trophon®2 is the Global Standard of Care for ultrasound probe reprocessing
As a market leader in automated reprocessing systems, Nanosonics’ trophon® technology* is the global standard in ultrasound probe reprocessing that helps protect patients by delivering consistent High Level Disinfection (HLD) with every automated cycle. trophon®2 is manufactured in Australia and with an expanding global network in 21 countries and an established global supply chain, Nanosonics is well placed to continue to provide unparalleled service and supply.
As a fully enclosed automated reprocessing system, leveraging chemistry and technology, trophon2 offers the reliability you need with a workflow efficiency that may surprise you.
* The trophon technology of sonically activated hydrogen peroxide is used by both the trophon2 and trophon EPR to achieve HLD
Over 5000 sites worldwide trust trophon technology to deliver reliable, automated HLD to more than 75,000 patients everyday
Protecting more than 19 million patients every year
Without automation, proper HLD requires hands-on technician time
While manual reprocessing of ultrasound probes and handles can satisfy requirements, it requires hands-on technician time that takes you away from other important tasks, like patient care. It also increases the technician contact time with a potentially contaminated device and the chemicals used to disinfect it. Also manual processes require manual record keeping, lacking standardization and traceability.
Because of the superior reliability and reproducibility of automated methods such as trophon2, many guidelines around the world now specify automation as the preferred disinfection process.1-15 This automation allows trophon2 to provide reliable, documented HLD efficacy with every cycle.
- Digital traceability (RFID technology – AcuTrace) automatically records the operator, probe and cycle data to capture and demonstrate compliance.
- Records are ready for audits without compromising time or level of detail.
trophon2 simplifies and reduces workflow burden at point of use
trophon2 requires less than 2 minutes of your time to run a 7 minute HLD cycle, giving you the confidence to get on with other important tasks without compromising reprocessing efficacy.
Even before the COVID-19 pandemic, patient cross contamination from ultrasound probes represented a risk
In 2017, the largest population study ever performed on ultrasound transmission risk demonstrated the significantly increased risk of patient cross-contamination via ultrasound procedures.2 With routine transvaginal (TV) ultrasounds, patients were 41% more likely to have positive bacterial cultures and 26% more likely to have been prescribed antibiotics in the 30 days following compared to matched controls.2 This occurred during a period where the majority of institutions were performing low-level disinfection (LLD) of these probes.2 The national authority (Scotland) has since recommended HLD for all semi-critical procedures including TV probes regardless of sheath use.10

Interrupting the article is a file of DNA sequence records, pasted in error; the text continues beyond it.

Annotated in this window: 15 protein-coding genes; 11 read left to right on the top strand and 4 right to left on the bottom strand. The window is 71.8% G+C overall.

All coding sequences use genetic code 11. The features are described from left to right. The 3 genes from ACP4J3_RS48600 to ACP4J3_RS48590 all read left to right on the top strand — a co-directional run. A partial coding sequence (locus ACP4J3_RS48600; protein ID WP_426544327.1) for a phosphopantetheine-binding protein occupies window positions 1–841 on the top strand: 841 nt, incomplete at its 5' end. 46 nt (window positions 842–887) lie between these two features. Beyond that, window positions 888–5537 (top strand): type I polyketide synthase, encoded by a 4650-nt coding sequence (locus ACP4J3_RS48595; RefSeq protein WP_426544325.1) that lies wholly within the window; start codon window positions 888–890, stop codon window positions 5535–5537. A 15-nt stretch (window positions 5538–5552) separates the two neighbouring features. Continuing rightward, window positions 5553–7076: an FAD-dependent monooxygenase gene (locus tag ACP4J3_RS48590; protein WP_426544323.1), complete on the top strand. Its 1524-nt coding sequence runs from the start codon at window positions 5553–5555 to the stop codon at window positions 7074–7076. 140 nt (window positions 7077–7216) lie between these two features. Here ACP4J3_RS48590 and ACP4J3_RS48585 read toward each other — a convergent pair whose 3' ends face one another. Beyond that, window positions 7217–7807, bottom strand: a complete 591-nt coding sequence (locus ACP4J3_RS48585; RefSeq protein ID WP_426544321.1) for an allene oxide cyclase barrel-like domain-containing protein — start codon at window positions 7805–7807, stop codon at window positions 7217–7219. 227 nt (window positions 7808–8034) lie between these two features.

Patients who had an ultrasound procedure were 41% more likely to acquire an infection when low-level disinfection (LLD) was the preferred disinfection method.2
That’s why infection prevention continues to be on the critical agenda for healthcare institutions and practitioners. Of course, never more so than today as we look to manage the 2019 coronavirus disease (COVID-19) crisis. Proper reprocessing of reusable medical devices, including ultrasound probes, is an important tool in your arsenal to reduce the risk of transmission.
Ultrasound is an important tool for COVID-19 diagnosis and patient care
It is possible that through clinical use, medical equipment, including ultrasound probes may become contaminated with severe acute respiratory syndrome (SARS-CoV-2), the virus that causes COVID-19. This may be in the acute setting when performing procedures on symptomatic patients, but may also occur in other healthcare settings from patients who are in the presymptomatic phase of the disease. No matter how and where you perform ultrasound procedures, to make ultrasound as safe as possible, preventing the spread of the virus and protection of healthcare workers is paramount.13